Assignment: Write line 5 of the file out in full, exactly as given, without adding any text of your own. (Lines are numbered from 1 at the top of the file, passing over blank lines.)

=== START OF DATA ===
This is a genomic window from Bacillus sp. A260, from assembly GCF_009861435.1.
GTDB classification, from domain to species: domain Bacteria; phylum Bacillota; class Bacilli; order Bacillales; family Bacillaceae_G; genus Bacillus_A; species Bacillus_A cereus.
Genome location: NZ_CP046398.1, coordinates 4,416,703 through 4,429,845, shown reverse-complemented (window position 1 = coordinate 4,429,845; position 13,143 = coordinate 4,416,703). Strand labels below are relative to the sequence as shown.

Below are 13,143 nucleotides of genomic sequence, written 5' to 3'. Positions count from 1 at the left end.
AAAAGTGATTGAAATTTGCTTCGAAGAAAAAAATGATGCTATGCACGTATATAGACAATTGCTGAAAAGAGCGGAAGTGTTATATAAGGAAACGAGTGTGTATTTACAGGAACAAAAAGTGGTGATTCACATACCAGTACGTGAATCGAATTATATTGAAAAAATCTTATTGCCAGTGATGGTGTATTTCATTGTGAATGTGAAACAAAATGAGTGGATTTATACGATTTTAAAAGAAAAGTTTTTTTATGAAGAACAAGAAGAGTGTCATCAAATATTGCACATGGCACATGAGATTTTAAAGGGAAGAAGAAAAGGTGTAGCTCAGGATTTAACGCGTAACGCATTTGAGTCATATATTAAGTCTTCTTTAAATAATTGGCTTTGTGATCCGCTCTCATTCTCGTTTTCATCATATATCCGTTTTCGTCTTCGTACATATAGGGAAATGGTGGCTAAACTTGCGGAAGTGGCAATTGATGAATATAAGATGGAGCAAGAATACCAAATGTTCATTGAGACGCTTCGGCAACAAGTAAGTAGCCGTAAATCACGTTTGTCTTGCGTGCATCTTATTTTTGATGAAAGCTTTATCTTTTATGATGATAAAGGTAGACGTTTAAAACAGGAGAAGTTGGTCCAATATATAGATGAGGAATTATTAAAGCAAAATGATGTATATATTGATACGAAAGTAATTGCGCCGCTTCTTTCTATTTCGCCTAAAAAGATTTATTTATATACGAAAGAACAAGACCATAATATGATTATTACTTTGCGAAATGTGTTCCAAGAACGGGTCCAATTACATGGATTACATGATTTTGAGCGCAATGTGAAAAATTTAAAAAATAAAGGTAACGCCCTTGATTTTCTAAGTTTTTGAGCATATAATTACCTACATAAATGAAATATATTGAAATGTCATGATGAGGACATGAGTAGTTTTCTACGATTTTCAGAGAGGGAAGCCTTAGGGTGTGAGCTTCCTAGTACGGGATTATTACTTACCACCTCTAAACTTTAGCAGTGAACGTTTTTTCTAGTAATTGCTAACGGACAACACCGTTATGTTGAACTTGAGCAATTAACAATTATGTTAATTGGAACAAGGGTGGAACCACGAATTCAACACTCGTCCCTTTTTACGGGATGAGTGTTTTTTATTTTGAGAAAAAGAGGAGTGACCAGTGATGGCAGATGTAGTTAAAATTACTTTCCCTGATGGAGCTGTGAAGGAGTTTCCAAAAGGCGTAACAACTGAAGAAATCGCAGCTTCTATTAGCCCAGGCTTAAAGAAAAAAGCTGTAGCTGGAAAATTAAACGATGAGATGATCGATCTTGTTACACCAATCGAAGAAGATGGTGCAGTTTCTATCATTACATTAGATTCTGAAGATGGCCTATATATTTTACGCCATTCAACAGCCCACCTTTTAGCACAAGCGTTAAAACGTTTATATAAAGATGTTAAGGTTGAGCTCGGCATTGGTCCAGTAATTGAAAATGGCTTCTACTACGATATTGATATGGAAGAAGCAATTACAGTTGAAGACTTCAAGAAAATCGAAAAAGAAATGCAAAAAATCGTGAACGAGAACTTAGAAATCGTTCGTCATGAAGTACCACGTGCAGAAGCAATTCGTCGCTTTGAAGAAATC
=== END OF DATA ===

AAAAGTGATTGAAATTTGCTTCGAAGAAAAAAATGATGCTATGCACGTATATAGACAATTGCTGAAAAGAGCGGAAGTGTTATATAAGGAAACGAGTGTGTATTTACAGGAACAAAAAGTGGTGATTCACATACCAGTACGTGAATCGAATTATATTGAAAAAATCTTATTGCCAGTGATGGTGTATTTCATTGTGAATGTGAAACAAAATGAGTGGATTTATACGATTTTAAAAGAAAAGTTTTTTTATGAAGAACAAGAAGAGTGTCATCAAATATTGCACATGGCACATGAGATTTTAAAGGGAAGAAGAAAAGGTGTAGCTCAGGATTTAACGCGTAACGCATTTGAGTCATATATTAAGTCTTCTTTAAATAATTGGCTTTGTGATCCGCTCTCATTCTCGTTTTCATCATATATCCGTTTTCGTCTTCGTACATATAGGGAAATGGTGGCTAAACTTGCGGAAGTGGCAATTGATGAATATAAGATGGAGCAAGAATACCAAATGTTCATTGAGACGCTTCGGCAACAAGTAAGTAGCCGTAAATCACGTTTGTCTTGCGTGCATCTTATTTTTGATGAAAGCTTTATCTTTTATGATGATAAAGGTAGACGTTTAAAACAGGAGAAGTTGGTCCAATATATAGATGAGGAATTATTAAAGCAAAATGATGTATATATTGATACGAAAGTAATTGCGCCGCTTCTTTCTATTTCGCCTAAAAAGATTTATTTATATACGAAAGAACAAGACCATAATATGATTATTACTTTGCGAAATGTGTTCCAAGAACGGGTCCAATTACATGGATTACATGATTTTGAGCGCAATGTGAAAAATTTAAAAAATAAAGGTAACGCCCTTGATTTTCTAAGTTTTTGAGCATATAATTACCTACATAAATGAAATATATTGAAATGTCATGATGAGGACATGAGTAGTTTTCTACGATTTTCAGAGAGGGAAGCCTTAGGGTGTGAGCTTCCTAGTACGGGATTATTACTTACCACCTCTAAACTTTAGCAGTGAACGTTTTTTCTAGTAATTGCTAACGGACAACACCGTTATGTTGAACTTGAGCAATTAACAATTATGTTAATTGGAACAAGGGTGGAACCACGAATTCAACACTCGTCCCTTTTTACGGGATGAGTGTTTTTTATTTTGAGAAAAAGAGGAGTGACCAGTGATGGCAGATGTAGTTAAAATTACTTTCCCTGATGGAGCTGTGAAGGAGTTTCCAAAAGGCGTAACAACTGAAGAAATCGCAGCTTCTATTAGCCCAGGCTTAAAGAAAAAAGCTGTAGCTGGAAAATTAAACGATGAGATGATCGATCTTGTTACACCAATCGAAGAAGATGGTGCAGTTTCTATCATTACATTAGATTCTGAAGATGGCCTATATATTTTACGCCATTCAACAGCCCACCTTTTAGCACAAGCGTTAAAACGTTTATATAAAGATGTTAAGGTTGAGCTCGGCATTGGTCCAGTAATTGAAAATGGCTTCTACTACGATATTGATATGGAAGAAGCAATTACAGTTGAAGACTTCAAGAAAATCGAAAAAGAAATGCAAAAAATCGTGAACGAGAACTTAGAAATCGTTCGTCATGAAGTACCACGTGCAGAAGCAATTCGTCGCTTTGAAGAAATC